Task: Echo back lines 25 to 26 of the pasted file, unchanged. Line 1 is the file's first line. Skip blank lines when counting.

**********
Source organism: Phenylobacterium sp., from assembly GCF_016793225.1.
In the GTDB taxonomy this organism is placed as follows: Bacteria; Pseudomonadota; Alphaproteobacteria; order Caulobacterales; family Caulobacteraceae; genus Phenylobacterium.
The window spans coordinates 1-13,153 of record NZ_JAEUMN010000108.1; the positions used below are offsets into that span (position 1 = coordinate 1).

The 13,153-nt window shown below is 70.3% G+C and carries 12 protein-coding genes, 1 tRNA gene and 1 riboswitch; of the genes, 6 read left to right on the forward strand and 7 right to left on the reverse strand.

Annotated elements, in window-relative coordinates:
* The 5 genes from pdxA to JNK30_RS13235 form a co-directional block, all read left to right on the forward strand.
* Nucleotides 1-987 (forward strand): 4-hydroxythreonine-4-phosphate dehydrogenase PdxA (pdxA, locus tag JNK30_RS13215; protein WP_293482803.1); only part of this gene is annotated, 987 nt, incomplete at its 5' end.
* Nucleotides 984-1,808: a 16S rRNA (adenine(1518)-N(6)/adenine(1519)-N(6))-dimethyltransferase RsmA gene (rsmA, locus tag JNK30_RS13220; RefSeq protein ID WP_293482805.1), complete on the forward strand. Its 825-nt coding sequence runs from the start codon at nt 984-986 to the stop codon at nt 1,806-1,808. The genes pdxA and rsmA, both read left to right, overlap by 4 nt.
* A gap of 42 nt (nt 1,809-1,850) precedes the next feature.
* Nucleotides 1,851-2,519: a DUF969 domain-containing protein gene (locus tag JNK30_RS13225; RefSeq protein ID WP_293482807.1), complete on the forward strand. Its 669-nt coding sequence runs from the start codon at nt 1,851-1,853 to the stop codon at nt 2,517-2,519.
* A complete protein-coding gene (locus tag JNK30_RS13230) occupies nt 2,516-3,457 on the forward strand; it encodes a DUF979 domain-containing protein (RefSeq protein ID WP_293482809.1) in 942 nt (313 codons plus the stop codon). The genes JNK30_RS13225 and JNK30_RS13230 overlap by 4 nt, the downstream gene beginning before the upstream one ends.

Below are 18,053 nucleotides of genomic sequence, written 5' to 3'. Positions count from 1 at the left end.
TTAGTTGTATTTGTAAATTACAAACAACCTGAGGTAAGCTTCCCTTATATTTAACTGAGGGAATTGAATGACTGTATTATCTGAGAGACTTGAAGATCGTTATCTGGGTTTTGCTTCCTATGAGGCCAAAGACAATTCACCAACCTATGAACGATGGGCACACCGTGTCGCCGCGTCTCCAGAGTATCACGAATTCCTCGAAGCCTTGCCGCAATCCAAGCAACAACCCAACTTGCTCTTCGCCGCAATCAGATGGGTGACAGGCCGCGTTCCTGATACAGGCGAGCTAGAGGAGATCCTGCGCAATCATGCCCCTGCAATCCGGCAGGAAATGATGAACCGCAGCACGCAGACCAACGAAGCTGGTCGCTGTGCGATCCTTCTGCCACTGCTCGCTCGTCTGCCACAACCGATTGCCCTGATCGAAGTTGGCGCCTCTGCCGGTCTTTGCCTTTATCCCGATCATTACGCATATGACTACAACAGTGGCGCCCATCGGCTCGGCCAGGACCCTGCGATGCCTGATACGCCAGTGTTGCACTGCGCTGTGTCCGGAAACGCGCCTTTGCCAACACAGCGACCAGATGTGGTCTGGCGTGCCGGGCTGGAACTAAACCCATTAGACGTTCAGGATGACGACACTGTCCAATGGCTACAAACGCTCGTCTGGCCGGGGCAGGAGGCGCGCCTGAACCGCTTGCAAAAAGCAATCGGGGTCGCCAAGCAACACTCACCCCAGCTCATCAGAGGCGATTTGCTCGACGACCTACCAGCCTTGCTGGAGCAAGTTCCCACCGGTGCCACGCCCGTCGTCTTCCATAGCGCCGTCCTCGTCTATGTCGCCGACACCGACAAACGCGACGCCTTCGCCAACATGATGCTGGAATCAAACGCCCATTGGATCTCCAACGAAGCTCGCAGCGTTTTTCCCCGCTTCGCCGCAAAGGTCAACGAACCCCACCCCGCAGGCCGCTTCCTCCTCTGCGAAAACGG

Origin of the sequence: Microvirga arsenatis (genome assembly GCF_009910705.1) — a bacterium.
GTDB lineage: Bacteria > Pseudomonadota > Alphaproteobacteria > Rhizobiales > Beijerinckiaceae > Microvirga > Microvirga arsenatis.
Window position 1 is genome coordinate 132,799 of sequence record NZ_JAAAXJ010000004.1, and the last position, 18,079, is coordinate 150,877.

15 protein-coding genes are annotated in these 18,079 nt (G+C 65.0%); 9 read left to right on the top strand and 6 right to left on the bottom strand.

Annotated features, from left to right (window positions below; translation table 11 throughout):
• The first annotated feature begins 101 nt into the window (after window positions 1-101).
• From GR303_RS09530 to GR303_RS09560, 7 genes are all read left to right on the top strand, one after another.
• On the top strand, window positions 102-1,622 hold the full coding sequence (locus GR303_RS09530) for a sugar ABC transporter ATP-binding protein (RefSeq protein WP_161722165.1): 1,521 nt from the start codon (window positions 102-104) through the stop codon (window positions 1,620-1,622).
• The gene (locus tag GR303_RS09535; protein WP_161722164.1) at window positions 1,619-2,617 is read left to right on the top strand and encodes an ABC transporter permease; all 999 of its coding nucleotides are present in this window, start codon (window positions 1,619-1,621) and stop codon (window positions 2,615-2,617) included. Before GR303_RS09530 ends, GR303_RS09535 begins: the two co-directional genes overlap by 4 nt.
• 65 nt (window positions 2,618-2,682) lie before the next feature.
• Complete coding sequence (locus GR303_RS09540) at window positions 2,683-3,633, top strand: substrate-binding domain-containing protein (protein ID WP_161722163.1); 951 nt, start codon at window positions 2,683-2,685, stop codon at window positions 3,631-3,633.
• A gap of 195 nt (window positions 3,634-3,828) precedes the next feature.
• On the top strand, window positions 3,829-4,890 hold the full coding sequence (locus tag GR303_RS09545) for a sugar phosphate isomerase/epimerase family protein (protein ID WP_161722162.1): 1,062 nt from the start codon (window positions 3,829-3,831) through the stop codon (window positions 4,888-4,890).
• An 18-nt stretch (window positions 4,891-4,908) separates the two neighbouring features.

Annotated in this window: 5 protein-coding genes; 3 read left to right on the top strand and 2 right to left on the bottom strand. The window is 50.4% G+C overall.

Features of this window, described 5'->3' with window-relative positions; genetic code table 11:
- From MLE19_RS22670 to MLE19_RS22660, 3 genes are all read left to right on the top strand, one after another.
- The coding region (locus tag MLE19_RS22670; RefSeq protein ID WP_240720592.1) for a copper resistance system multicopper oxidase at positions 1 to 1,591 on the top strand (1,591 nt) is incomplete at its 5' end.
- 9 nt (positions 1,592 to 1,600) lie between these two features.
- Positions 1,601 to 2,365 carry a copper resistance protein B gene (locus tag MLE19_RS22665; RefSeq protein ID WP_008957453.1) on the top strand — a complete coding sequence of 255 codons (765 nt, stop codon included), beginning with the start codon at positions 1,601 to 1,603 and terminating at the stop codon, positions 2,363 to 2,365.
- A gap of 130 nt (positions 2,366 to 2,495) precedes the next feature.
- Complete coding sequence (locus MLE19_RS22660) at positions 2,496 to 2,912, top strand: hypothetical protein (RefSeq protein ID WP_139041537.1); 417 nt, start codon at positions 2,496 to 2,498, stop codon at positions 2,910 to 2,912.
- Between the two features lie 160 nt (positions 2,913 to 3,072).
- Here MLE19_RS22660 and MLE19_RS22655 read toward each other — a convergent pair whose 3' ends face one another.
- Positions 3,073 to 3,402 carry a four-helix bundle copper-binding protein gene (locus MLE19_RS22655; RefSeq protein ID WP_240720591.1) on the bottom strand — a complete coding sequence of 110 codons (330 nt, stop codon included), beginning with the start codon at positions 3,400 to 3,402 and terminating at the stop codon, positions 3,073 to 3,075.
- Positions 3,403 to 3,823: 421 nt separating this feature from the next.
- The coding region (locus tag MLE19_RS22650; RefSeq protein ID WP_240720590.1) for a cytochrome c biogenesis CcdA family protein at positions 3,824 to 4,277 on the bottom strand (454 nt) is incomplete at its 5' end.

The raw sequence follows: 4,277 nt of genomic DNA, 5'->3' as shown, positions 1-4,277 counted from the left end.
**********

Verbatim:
• A gap of 195 nt (window positions 3,634-3,828) precedes the next feature.
• On the top strand, window positions 3,829-4,890 hold the full coding sequence (locus tag GR303_RS09545) for a sugar phosphate isomerase/epimerase family protein (protein ID WP_161722162.1): 1,062 nt from the start codon (window positions 3,829-3,831) through the stop codon (window positions 4,888-4,890).